I finished the shift unsure what to do. Do I report it? Should I tell my partner? Maybe I should hand in my notice? I was all over the place. I headed straight to the gym from work for some release and to think. Whilst there my decision was made for me. My Grandfather died unexpectedly. I got the call at the gym, I was heartbroken. As I made my way home I realised I couldn’t report it. If I did how would my Mum be able to go to work? She was fighting cancer and had just lost her father in law. If I told my family would they cope with this additional stress?
Sat in the bath that night I sobbed. I don’t think I really realised I’d actually been assaulted until I saw the bruises on my breasts from where he had grabbed me so hard. Questioning everything I mentally berated myself. Why had I been so stupid to go into the freezer room? Perhaps I shouldn’t be wearing a full face of makeup in the work place? I felt like it was my fault. I know you hear this a lot in these stories but it’s 100% true. You blame yourself.
I confided in a colleague on my return to work, I didn’t want to be in the building with nobody knowing what had happened. On my return to work it was painfully obvious I wasn’t ok. I had not a scrap of make up on my usually impeccably made up face. My eyes were swollen and red. People mostly put this down to grief and I was happy to accept that.
I remained in the kitchen all day, scared to leave. But word must have got around about my appearance and bereavement. Halfway through my shift he strolled into my kitchen. I felt my stomach churn as I saw him, my instinct was to run. As I stood holding the handle of my mixer white knuckled he approached me, asking if I was ok. I tightly nodded, afraid to speak in case I cried. And then he did it. He tried to put his arm around me in faux concern.
I freaked. I threw the handle of the mixer up stopping it and shouted at him “DON’T TOUCH ME! DON’T YOU DARE FUCKING TOUCH ME EVER!” My rage bubbled over at him using the loss of my beloved grandad to try and get close to me. My staff all stood stunned. The kitchen fell quiet and he turned on his heel and strolled out. At the end of my shift he summoned me to the office, I felt sick. Standing by the door after I shut it, he instructed me to sit. I sat as close to the door as I could.
Threats and Intimidation
He told me how easily I could be replaced if I was tempted to make any allegations against him. Outlining how hard it is to replace a General Manager, whereas a chef can be replaced with agency in one phone call. I was told my head office would back him even if they had doubts, as I was nothing but a tiny cog in a big wheel. I sat there shaking with rage and fear. Biting my lip so as not to cry I told him if he laid a hand on me again it wouldn’t be head office he would have to worry about. Promising him if he ever came near me again he would wake up bleeding in a ditch. He laughed and told me to ensure I fixed my face before my return to work.
It took me nearly a week to tell my partner what happened. I did it by text on the insistence of my colleague, too scared and ashamed to tell him face to face. I hit send and within a minute my phone rang. He wanted to come to my work, I had to beg him to let me deal with it. Knowing the complications, he told me he would let me deal with it. But he made me promise to not let it go.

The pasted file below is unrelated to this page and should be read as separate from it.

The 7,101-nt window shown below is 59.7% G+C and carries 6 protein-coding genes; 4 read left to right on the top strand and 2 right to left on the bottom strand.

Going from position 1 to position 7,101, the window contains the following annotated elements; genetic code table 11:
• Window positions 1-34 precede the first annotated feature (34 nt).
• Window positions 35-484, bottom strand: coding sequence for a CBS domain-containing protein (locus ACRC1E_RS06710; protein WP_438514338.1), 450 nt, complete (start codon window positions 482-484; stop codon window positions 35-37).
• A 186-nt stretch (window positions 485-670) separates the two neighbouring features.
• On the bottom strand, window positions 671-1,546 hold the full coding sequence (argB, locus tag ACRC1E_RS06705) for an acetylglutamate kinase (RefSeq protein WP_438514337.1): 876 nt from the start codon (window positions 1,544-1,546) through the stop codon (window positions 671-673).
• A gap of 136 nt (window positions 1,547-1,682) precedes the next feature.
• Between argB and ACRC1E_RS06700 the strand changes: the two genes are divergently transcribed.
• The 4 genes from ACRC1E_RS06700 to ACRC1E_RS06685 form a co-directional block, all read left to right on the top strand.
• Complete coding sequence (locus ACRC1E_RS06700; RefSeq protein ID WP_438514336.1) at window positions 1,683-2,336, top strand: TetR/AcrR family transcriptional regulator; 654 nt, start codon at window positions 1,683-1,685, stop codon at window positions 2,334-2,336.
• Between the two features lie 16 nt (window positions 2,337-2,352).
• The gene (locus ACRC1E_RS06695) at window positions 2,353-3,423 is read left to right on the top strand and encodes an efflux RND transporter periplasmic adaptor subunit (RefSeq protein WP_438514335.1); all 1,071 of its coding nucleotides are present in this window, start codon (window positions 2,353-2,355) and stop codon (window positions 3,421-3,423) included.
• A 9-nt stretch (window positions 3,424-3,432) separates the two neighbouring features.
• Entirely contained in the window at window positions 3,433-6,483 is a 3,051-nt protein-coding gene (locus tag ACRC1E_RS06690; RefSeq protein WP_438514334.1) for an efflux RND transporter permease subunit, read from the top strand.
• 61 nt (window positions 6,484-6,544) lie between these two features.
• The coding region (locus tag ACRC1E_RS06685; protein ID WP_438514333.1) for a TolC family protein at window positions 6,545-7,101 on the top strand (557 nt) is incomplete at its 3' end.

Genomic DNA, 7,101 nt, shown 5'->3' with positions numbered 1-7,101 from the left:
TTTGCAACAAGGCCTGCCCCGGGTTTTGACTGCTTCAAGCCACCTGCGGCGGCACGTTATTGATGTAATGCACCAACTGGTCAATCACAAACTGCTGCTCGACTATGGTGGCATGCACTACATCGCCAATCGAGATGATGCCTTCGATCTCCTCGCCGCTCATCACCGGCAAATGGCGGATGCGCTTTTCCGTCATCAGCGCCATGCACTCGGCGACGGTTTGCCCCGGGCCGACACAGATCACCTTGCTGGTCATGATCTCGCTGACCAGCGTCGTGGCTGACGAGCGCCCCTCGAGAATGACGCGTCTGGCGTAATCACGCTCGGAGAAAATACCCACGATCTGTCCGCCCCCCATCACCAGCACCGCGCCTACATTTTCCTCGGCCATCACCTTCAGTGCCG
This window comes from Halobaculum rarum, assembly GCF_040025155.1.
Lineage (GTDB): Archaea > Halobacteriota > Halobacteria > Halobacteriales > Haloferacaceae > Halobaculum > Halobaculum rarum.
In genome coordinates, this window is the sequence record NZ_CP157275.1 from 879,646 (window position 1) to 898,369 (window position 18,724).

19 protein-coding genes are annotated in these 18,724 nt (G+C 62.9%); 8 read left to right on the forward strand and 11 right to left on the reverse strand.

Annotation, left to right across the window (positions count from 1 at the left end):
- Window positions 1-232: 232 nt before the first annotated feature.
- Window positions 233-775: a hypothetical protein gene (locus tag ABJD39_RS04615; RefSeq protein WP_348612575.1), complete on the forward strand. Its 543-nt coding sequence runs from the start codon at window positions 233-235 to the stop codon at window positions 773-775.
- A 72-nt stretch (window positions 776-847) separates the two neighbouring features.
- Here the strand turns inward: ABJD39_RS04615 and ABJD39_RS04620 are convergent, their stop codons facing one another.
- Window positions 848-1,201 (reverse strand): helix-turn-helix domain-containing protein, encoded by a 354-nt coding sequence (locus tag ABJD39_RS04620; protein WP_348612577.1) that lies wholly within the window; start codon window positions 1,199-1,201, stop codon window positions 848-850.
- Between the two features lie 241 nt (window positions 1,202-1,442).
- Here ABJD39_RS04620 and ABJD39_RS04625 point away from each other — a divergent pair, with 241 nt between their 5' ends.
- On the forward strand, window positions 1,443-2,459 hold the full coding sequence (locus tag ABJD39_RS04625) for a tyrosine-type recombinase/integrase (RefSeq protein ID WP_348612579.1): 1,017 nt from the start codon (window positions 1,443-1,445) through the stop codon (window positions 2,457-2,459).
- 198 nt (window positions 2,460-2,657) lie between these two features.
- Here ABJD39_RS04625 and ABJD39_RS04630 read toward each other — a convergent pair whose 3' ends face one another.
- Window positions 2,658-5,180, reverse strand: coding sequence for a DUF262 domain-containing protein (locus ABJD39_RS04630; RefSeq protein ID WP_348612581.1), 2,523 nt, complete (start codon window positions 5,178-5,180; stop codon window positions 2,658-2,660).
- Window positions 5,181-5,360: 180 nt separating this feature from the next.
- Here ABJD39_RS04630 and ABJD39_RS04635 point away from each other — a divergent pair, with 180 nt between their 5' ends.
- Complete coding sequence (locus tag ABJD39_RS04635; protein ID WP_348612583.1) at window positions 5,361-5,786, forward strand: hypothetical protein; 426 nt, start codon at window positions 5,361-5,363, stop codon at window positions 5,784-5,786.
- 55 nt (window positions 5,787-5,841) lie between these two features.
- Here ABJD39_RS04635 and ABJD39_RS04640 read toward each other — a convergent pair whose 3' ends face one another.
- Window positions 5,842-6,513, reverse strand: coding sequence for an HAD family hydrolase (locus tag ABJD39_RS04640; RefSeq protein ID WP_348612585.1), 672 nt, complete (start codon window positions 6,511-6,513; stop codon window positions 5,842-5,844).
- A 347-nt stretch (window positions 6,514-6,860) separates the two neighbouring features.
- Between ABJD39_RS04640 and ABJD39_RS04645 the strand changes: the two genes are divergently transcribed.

Trying to Carry On
Still felt I couldn’t say anything. I feared being “the one that accused the manager of harassment”. Scared people would say I had encouraged it. I feared losing my job if head office backed him and not me. It was weak and I hated myself.
Work became beyond difficult. He arranged for my wages that month to be messed up. I had to ring him to sort it out as I was about to go on holiday and needed my holiday pay. He told me if I wanted my holiday pay I needed to be in his office at 10am the next morning. The day of my grandfather’s funeral. I told him the funeral cars were arriving at half ten and there was no way I could do it. He replied,
“you either want to see your grandfather buried or you want your holiday money, your choice but you can’t have both”
And he hung up.
The stress of the previous weeks was too much. I started to tell my partner I wouldn’t be able to go to my grandad’s funeral and literally collapsed. My legs gave way and I sank to the floor sobbing. Enough was enough. I borrowed the holiday money and attended the funeral. I took my holiday and returned to work determined.
Making my Complaint
I made the complaint well after the incident had occurred. It was late and I knew that wouldn’t help me but better late than never. I wrote the statement and gave it to my lead chef who had returned to work in the interim. She was mortified. She felt somehow responsible for not being there to support me. We both cried.
As the statement was read by management I was told a female undermanager remarked,
“Well, she was always in his office…”
Remarks like that are the reason we feel we can’t report these things. A full investigation was launched and he was removed from the building. I never saw him again.
My company found in my favour and upheld my complaint. As soon as he was gone others came forward saying he’d behaved similarly. I was given a formal apology by my company for failing to protect me.
I’d like to say these things made me feel better but they didn’t. I still hated on myself for allowing it to happen. I still do feel this way a little. However, since starting blogging and meeting and talking to other women who have been through similar I realise I’m not responsible for his behaviour.
Women in this position are genuinely scared to speak out. We value our jobs, our careers, our reputations. We value the things we’ve worked so hard for. And we know the odds can be stacked against us. We know we aren’t always believed. I was lucky I found my strength and spoke out. But I had to deal with the initial fall out totally alone. It’s so hard.
If you find yourself disbelieving such a large quantity of women would keep quiet over something so important think about the me you know. The ballsy, outspoken pain in the arse. Does that tally with this account? That is just how much a sexual assault or sexual harassment shakes you. Please don’t sit in judgement because until it happens to you, you don’t know how you will deal with it.